In a world where many traditional beliefs and superstitions have disappeared, we have become rudderless and cynical. Life is often not much more than a meaningless journey from birth to certain death. Whilst it lasts, we try to acquire some happiness and avoid suffering. Is that all there is to it? Or does life happen “when we are busy making other plans”, as John Lennon so memorably said? Buddhism maintains that we are not living realistically: we are missing some fundamental truths about ourselves and the world we live in that distort and obscure what is really going on in our lives. Shouldn’t we try and find out what life is about before we die?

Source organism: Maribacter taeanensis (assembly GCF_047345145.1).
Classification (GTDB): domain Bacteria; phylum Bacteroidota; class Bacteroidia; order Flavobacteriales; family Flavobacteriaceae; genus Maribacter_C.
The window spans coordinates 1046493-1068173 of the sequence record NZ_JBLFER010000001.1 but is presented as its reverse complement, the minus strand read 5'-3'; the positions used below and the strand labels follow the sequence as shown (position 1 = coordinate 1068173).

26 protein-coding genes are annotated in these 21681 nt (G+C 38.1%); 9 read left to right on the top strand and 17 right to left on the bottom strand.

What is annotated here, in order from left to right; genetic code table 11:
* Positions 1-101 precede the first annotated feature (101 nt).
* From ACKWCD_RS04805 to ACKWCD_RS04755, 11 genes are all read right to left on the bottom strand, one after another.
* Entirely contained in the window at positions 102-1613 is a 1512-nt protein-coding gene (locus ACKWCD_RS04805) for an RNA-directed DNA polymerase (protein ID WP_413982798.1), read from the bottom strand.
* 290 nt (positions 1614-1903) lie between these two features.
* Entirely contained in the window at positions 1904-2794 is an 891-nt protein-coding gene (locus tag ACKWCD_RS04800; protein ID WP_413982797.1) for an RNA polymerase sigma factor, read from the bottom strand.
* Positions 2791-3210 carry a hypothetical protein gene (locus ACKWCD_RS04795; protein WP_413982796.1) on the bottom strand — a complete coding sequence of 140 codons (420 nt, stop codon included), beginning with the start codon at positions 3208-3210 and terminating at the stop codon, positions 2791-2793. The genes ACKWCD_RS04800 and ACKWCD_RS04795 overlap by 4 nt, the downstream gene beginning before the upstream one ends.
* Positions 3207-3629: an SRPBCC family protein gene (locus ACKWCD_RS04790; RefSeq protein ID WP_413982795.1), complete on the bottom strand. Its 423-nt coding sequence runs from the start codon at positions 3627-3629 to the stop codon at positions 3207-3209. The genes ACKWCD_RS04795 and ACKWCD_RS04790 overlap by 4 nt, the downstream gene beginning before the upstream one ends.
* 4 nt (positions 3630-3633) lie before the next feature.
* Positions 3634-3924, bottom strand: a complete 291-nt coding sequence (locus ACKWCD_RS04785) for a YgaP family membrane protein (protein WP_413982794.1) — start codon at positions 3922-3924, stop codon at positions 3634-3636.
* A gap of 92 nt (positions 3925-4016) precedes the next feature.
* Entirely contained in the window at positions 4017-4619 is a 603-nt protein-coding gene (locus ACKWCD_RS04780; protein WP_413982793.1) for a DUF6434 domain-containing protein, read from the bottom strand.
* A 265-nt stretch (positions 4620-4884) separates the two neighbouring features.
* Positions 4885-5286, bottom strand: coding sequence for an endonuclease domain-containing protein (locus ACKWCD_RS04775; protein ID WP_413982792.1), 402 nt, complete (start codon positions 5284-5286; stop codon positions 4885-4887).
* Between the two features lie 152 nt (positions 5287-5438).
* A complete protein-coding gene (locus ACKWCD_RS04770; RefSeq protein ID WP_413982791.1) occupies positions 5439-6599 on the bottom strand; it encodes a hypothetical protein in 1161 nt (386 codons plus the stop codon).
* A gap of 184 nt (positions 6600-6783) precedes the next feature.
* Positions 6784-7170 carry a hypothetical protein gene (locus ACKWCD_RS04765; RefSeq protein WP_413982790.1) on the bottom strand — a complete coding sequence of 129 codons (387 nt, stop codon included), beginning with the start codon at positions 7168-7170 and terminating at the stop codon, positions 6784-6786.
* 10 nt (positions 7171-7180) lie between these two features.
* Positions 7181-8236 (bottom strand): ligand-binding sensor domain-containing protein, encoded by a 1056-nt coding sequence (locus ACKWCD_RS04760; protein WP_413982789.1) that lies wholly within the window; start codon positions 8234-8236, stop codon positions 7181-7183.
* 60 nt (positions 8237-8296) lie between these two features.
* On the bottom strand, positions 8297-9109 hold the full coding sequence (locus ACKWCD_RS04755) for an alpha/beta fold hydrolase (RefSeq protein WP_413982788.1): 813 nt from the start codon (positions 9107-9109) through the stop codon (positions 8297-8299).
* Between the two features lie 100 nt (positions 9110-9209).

Tsunma Tsondru is a nun in the Karma Kagyu lineage of Tibetan Buddhism, ordained by Tai Situ Rinpoche. She first met Buddhism through Louis van Loon at the BRC. After working as a lawyer and environmental scientist, she left for Spain for a traditional Kagyu three and a half years closed retreat, followed by a second closed retreat of four years. Since returning to Cape Town, she has served on the Board of the Southern African Faith Communities Environmental Institute, a multi-faith NGO, and is now its Executive Director. She spent a 10-day intensive retreat with Joanna Macy, engaging with the “Work That Connects”, and has offered the first “Work That Connects” workshops in Cape Town. Her particular interest is eco philosophy and the role that spirituality and ethics play in transforming our economic and social systems in protection of the Earth.